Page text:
Take the 2-minute tour ×
Unix & Linux Stack Exchange is a question and answer site for users of Linux, FreeBSD and other Un*x-like operating systems.. It's 100% free, no registration required.

One of my machines is the 2GB EeePC Surf, a neat netbook with very limited resources. So limited that right now, I have 22MB free space left.

On it, I'm running Arch Linux with the Openbox DE and a host of needed applications for it to function as a mobile PC.

What methods are available to stamp out some unnecessary used space?

share|improve this question
@Stefan how much RAM does it have? (just wondering if it's feasible to put things like /tmp in ram) –  xenoterracide Sep 14 '10 at 21:24
@Stefan also... if you're willing to go the experimental route... btrfs supposedly supports a compressed file system (or is going to?) maybe check that out –  xenoterracide Sep 14 '10 at 21:31
@stefan also du -sh / to see where most of your space is being used. –  xenoterracide Sep 14 '10 at 21:33
@xeno, 490MB RAM, and it's du -sh /*? –  Stefan Sep 14 '10 at 22:32
@Stefan so it is... oops... of you can cd / and run du -sh * and drill down... (you don't really have enough ram to store stuff in it) –  xenoterracide Sep 15 '10 at 3:13

3 Answers 3

up vote 15 down vote accepted

Here are some points you could start with:

  • Have a look at the packages installed on your system with pacman -Q and remove the ones you don't need. A good start may be to append the -t switch:

    Restrict or filter output to packages not required by any currently installed package.

  • Clean the package cache of pacman with pacman -Sc

  • Always use pacman -Rs to remove also unused package dependencies.

  • To find "big files" and folders which use large parts of the disk, a nice addition to du is xdiskusage. This little tool lets you quickly browse your filesystem and see graphical representation of the disk usage of the folders.

share|improve this answer
pacman -cc to clean the entire cache including installed packages I think. Not normally recommended as you may want those as backups later. –  xenoterracide Sep 14 '10 at 21:22
@xeno, I already mount a diretory on my desktop for --cachedir, so I don't need to keep any pkg files. –  Stefan Sep 14 '10 at 22:35
For clearing space on /, I found pacgraph really useful. It can sort your installed packages by size, so you can better prioritise what it makes sense to remove. (It can even draw SVG dependency graphs, but is useful from just the command line.) –  Anko Jan 14 '14 at 10:34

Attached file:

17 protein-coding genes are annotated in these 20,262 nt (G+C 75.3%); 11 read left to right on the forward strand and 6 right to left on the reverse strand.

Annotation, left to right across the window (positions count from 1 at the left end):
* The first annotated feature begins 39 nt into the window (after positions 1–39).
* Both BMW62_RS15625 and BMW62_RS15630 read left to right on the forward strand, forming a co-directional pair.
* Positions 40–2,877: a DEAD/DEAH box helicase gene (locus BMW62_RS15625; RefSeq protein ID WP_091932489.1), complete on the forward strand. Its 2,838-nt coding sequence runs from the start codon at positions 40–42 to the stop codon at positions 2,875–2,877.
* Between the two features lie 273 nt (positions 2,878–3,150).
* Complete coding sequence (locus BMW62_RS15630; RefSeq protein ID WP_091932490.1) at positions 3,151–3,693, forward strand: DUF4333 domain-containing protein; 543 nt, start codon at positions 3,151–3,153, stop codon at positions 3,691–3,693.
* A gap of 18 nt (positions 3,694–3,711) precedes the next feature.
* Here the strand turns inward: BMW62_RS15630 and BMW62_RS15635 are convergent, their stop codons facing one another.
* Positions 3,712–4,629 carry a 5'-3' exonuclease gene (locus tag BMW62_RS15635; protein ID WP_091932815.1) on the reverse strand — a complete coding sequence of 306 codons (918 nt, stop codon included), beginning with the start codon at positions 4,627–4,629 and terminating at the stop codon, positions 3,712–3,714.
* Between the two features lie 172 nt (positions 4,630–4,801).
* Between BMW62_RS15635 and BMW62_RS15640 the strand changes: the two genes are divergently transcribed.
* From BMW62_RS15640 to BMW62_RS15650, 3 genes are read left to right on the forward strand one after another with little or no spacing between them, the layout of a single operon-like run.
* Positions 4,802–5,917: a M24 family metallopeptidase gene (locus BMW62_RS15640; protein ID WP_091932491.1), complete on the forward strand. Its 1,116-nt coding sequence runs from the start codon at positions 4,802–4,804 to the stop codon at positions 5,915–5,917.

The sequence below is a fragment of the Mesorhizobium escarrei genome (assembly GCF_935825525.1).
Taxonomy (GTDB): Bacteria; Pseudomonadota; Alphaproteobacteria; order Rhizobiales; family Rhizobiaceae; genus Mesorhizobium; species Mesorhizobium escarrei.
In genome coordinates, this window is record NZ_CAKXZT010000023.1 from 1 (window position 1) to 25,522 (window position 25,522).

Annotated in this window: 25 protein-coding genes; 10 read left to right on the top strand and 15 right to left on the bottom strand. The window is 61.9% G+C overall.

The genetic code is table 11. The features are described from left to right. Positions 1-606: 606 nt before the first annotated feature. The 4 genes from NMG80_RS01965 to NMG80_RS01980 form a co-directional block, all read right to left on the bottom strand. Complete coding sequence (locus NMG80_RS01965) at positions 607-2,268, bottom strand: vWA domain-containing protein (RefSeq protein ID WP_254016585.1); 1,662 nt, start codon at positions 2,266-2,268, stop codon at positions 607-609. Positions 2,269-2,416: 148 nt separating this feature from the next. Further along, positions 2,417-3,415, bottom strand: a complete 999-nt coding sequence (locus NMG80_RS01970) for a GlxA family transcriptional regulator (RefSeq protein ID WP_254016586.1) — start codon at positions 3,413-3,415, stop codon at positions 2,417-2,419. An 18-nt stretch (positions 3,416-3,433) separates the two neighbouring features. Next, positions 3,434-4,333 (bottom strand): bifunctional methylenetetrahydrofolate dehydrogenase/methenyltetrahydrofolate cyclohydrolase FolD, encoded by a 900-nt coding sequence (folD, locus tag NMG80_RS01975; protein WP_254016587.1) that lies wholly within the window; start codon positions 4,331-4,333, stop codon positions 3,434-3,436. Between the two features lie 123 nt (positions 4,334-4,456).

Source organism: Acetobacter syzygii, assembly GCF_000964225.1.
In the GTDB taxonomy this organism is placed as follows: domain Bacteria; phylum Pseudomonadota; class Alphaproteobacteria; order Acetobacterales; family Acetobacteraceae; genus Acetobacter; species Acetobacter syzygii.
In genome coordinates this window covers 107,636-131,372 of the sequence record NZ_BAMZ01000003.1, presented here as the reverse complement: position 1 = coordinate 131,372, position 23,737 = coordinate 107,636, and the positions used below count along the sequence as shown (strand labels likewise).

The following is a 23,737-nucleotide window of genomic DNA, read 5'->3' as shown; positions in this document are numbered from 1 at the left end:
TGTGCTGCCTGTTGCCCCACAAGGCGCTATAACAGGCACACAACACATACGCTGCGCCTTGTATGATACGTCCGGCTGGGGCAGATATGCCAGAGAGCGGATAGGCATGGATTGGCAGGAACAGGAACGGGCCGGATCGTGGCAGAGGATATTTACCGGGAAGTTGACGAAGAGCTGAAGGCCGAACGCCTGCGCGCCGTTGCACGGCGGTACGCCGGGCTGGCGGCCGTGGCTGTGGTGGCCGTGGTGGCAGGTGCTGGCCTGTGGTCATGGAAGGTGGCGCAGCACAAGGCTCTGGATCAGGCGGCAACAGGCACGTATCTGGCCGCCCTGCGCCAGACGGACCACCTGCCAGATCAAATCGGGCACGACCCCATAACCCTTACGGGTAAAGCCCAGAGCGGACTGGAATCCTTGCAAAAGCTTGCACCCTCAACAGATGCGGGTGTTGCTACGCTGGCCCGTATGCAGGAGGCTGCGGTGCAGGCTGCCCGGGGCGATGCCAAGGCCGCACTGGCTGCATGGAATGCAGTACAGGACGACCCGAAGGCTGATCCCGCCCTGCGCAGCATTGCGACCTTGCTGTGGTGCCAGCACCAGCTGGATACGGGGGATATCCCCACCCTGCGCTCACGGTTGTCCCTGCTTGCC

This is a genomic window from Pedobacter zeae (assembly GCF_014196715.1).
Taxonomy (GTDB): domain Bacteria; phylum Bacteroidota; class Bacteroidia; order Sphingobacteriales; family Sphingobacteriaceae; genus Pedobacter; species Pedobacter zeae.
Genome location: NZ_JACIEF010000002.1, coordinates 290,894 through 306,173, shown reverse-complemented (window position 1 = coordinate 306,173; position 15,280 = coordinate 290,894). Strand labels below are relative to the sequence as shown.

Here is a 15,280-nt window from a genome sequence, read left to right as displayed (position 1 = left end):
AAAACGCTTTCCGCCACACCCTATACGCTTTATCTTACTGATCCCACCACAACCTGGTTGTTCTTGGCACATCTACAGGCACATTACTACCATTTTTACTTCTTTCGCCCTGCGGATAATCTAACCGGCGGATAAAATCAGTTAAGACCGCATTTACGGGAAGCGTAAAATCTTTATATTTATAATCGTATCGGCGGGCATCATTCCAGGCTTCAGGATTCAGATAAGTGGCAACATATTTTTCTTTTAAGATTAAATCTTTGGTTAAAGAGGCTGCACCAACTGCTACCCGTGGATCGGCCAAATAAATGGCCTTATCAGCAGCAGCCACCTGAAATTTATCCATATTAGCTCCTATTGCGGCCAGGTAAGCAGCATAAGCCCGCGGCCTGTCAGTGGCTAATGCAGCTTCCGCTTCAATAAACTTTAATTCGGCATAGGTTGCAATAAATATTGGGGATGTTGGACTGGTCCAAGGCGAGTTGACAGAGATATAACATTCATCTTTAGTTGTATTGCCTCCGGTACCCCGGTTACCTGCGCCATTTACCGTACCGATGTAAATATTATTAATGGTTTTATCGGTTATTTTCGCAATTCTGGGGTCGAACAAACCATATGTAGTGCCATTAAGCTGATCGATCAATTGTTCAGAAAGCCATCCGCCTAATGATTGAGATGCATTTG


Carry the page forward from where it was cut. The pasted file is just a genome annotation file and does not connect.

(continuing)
ncdu is a cool command-line alternative to xdiskusage. Baobab is by far the best graphical app for this purpose though. –  Zaz May 9 at 18:27

On the 4GB disk in my Eeepc with Ubuntu it helped to remove some locale files (from /usr/share/locale) and Gnome help files (from /usr/share/gnome/help/). Both were installed for languages which I don't use. Not sure if Arch Linux even installs all those files, though.

share|improve this answer
yes... du -hs /usr/share/locale is about 300MB... can I just rm -rf the unneeded files? –  Stefan Sep 15 '10 at 15:45
@Stefan wiki.archlinux.org/index.php/Locale If you edit /etc/locale.gen and re-run locale-gen, you should have fewer pre-compiled locales. If you want to free up more space in an automated way, you might want to try aur.archlinux.org/packages.php?ID=11975 too. (But it's unsupported and if it breaks your system, you get to keep the pieces.) –  ephemient Sep 16 '10 at 2:13
localepurge is a script to remove disk space wasted for unneeded localizations. Edit /etc/locale.nopurge first :) It cleaned up ~300 MB first time I've runned it and dozens MB each couple of months. Is available in AUR. –  lliseil Jul 28 at 16:36

I would suggest AUTOMATING looking at your own very old files and see if its necessary and remove them. This can done with two things. One writing a find command to look for very old files. and using this output (maybe pipe) to lograte script to archive files older than says 3 months and delete files older than 3 months in archive and send a mail to 1 day before deleting it. So that you can be sure you have not lost any important file. So in finally you would need the following commands to accomplish the above:

find , | , logrotate , mail, crontab

I am not going to spoon feed you. I have done this before has been quite successful with this and was later scrapped because we decided to go with nagios for monitoring as it was more tuned to do that kind of stuff in a corp server. I think if mail command is not already configured for you, you might find that the toughest rest should be straight forward. This all needs to done through bash scripting and putting that in cron job and to run every x days. Learn bash scripting, it will be very useful not only for this but to make your life easier with *nix. So use your favourite internet search engine and read about the above commands and bash scripting. And tie them together and test it. Once satisfied put to regular use. I assure it will be fun doing this. You will learn a lot if you haven't done this kinda before.

  • Hope that helps
share|improve this answer
Fro my experience i found that most disk occupying things are not OS related files but my own files accumulated over a period of time , hence i suggested the above. –  Naai Sekar Jul 9 '11 at 10:33

Your Answer


By posting your answer, you agree to the privacy policy and terms of service.

Not the answer you're looking for? Browse other questions tagged or ask your own question.